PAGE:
You might have a favorite Film Simulation Recipe, but when the light changes you’re disappointed with the results. This is a pretty common problem, and not unique to Fujifilm or even a new issue to photography. This happens because many of my recipes are modeled after or are inspired by analog film, and this is a long-time film problem.
With a few rare exceptions, film is either daylight balanced (usually around 5500K) or tungsten balanced (typically 3200K)—one for use in daylight, and the other for use in artificial light. If you encountered light outside of the temperature that the film was intended to be shot in, you would either accept the results or use a color correction filter (described in this article) to fix the imbalance. Many Film Simulation Recipes have this same issue: they’re intended to be used in a specific light condition, and outside of that they might not produce the best results.
When shooting film, your best option is to use the correct film for the situation; with recipes, I think this is also the best solution. Sometimes this isn’t practical, and so you could use color correction filters (both with film and film simulations), although carrying around a bag full of filters isn’t an especially convenient option. With digital, you have an added solution: adjust the white balance, which is essentially the digital equivalent of using color correction filters. For the sake of this article, we’ll focus on the first option, which is selecting a Film Simulation Recipe that does well in the light situation that you find yourself shooting in.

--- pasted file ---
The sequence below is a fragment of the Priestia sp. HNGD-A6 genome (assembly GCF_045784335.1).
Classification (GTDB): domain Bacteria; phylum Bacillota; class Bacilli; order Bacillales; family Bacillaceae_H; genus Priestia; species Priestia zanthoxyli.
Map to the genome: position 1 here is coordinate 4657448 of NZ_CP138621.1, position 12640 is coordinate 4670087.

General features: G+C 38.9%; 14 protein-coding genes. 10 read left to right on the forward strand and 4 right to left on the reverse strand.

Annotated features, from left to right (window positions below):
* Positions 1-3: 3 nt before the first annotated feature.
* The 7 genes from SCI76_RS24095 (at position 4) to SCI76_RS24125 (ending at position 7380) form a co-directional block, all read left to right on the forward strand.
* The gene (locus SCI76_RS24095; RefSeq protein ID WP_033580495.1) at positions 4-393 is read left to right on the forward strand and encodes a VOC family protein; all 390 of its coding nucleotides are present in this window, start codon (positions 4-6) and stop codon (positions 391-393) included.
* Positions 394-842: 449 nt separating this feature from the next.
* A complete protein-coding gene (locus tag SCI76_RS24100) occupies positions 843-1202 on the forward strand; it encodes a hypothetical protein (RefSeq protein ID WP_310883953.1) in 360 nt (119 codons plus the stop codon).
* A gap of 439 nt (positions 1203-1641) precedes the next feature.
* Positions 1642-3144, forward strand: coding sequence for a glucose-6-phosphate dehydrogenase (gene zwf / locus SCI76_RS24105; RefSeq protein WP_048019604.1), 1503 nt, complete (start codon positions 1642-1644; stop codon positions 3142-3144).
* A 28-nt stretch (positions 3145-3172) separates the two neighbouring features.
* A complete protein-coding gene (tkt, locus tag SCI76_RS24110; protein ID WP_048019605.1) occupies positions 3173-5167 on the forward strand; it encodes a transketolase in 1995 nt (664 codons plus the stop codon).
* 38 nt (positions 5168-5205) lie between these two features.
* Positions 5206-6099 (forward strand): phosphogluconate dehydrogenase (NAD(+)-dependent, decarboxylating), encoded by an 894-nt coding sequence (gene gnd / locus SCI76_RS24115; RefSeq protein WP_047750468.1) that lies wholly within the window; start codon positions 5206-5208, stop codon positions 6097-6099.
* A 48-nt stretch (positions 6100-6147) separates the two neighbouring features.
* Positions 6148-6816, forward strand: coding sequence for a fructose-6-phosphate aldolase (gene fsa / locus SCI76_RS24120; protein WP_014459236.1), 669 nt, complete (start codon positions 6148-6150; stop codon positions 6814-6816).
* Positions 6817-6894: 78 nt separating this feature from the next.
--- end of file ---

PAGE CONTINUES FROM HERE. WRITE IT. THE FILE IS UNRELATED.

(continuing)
With over 250 Film Simulation Recipes on this website (and the Fuji X Weekly App), it can be hard to know which ones perform best in which light. In this article (and hopefully additional articles in the future), we’re going to compare how 10 recipes perform in various light conditions. It should be enlightening, and hopefully you’ll have a better understanding of when to use which recipes.
Before we jump into it, I think it’s important to briefly discuss Kelvin. The measurement of the temperature (warm or cold) of light is called Kelvin, and the scale is pretty large, ranging from 0 to 20000—the lower the number, the warmer the light, and the higher the number, the cooler the light. The typical temperature of a candle flame is 1900K. Artificial light (incandescent lights, halogen bulbs, fluorescent tubes, etc.) is usually between 2800K and 4300K, depending on the specific bulbs being used. “Golden Hour” light (sunrise and sunset) is around 3500K. Morning and afternoon sunlight (outside of golden hour) is typically between 4500K and 5000K, while midday sunlight is typically 5600K. Overcast sky often ranges from 6000K to 9000K, and shade can be 8000K to 10000K. Your camera’s white balance is designed to “balance” these temperatures so that white is white—a warm light will need a cool white balance, and a cool light will need a warm white balance.
With that prerequisite understanding, let’s take a look at how 10 different Film Simulation Recipes handle various Kelvin temperature light conditions.
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